Getting Started with Genome Mate Pro, Part 2 — Set Up a Profile for a GEDmatch User

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In Part 1 of this Genome Mate Pro (GMP) tutorial, we downloaded and installed GMP.  Today, we’re going to set up a “profile”. A profile is the set of identifying information a single individual who has atDNA data in one or more databases.  At a minimum, you will most likely set up a profile for yourself.  If you manage DNA kits for other family members, you may want to set up a profile for each of them.

It’s important to get the profile right, because this is how GMP associates the DNA segment data with the correct person. If a profile field is off by even one character, the import won’t work properly. To keep things simple, we’re going to start off by setting up just the GEDmatch portion of a profile. We’ll come back to the other sources of data (Family Tree DNA, 23andMe, AncestryDNA, MyHeritage) later.

(In the GMP User Guide (V2018-05-28), the instructions for setting up a profile begin on page 21.)


Set Up Your Profile

These instructions assume that you will be creating a profile for yourself. Adjust accordingly when you create profiles for other people.

  1. Open GMP and click on the PROFILES tab at the top left. (As a convention in this series, tabs and buttons will be named in ALL CAPS.)
  2. The screen will be divided into four panels: “Profile List” (on left), “Edit Profile” (center top), “Add Match Keys Associated with this Profile” (center bottom), and “Profile Import List” (on right).
  3. Click the NEW PROFILE button at the bottom of the “Profile List” panel.
  4. In the “Add Profile” panel, enter your name and then a short nickname (maximum of 5 characters) in the respective fields.  You can also enter comments, if desired. The short name will be used in certain places within GMP when there is not enough room to display the full name.
  5. Click the SAVE PROFILE button. You should now see your profile name listed in the “Profile List” in the left-hand panel.
  6. If you do not have data at GEDmatch, you are done with this part of the tutorial.  If you do have data at GEDmatch, go on to the next step.
  7. In the bottom center panel, use the “Source” pull-down to select “GedMatch”, then enter your GEDmatch kit number in the blank field. The kit number should be exactly as it is listed under “Your DNA Resources” at GEDmatch.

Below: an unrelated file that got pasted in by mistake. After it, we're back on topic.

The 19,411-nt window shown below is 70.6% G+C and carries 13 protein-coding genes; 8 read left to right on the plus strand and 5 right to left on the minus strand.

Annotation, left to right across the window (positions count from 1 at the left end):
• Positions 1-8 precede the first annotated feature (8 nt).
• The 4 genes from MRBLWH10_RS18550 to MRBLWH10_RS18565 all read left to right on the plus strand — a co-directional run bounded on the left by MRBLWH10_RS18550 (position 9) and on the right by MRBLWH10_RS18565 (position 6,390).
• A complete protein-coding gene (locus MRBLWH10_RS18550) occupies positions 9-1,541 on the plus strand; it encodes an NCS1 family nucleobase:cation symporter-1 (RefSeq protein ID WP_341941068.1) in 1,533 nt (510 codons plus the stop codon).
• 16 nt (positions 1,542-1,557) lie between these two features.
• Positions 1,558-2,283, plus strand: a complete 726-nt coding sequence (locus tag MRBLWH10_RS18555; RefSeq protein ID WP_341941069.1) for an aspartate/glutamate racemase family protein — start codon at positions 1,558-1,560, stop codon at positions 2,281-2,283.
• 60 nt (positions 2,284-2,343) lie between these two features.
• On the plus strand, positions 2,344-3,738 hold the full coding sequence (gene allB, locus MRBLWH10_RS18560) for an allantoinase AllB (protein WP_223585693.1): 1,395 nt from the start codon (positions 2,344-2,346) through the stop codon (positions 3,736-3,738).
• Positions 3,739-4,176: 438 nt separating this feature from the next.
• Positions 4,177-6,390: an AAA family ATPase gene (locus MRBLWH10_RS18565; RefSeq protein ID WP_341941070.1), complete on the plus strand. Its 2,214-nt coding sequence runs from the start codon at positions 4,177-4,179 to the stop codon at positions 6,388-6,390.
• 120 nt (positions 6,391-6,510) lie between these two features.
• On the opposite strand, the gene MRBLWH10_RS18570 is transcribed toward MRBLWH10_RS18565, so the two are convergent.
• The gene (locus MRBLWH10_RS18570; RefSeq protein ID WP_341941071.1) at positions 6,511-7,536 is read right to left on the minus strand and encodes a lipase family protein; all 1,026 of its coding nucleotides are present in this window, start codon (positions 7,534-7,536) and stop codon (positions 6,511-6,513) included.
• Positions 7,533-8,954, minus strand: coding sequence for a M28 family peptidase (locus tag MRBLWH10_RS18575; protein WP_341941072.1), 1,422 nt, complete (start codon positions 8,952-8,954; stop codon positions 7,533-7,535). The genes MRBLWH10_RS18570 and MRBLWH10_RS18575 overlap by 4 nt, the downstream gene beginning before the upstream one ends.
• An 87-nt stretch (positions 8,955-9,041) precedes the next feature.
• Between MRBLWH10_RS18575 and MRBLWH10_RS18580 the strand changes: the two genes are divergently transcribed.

8. Click the SAVE KEY button. The center bottom panel will now contain the word “GedMatch” in the Source column and your kit number in the Match Key Value column.  A “match key” in GMP is a unique identifier for a person’s data. Each profile person and DNA match will have a different match key for each database they are in.
  9. If you have more than one GEDmatch number for yourself, repeat steps 7 and 8 as necessary.
  10. If you manage DNA results for more than one family member, you can set up a profile for each of them by repeating steps 3–9 for each one.

That’s it for Part 2!  In Part 3, we will learn about “templates” and how to turn them on and off.


This post has been updated to add more screenshots.


Getting Started with Genome Mate Pro Series


26 thoughts on “Getting Started with Genome Mate Pro, Part 2 — Set Up a Profile for a GEDmatch User”

  1. Thanks for this series. I’ve seen the previous post and this one, but I’m wondering if you have an introductory one also please? I have just started using DNA Painter, and I’m wondering if GenomeMate does a similar job, and whether there’s any reason to use both, and whether you think GenomeMate is better than DNA Painter. Do you have a brief comment on that please, or a link to where you’ve discussed those issues? I’ve used search but not found any. Thanks.

    1. Part 1 was the first post in the series; there was no introductory post prior to that one. GMP and DNA Painter both do chromosome painting. I suppose the way I’d compare them is that GMP is more powerful, but DNA Painter is a lot more fun. If you’re enjoying DNA Painter, continue to work there, and if you want a program that will make painting more efficient and also let you incorporate lots of other information about your matches, give GMP a try. GMP has a huge up-front investment in time, though, so if you’re happy with DNA Painter, there’s no rush.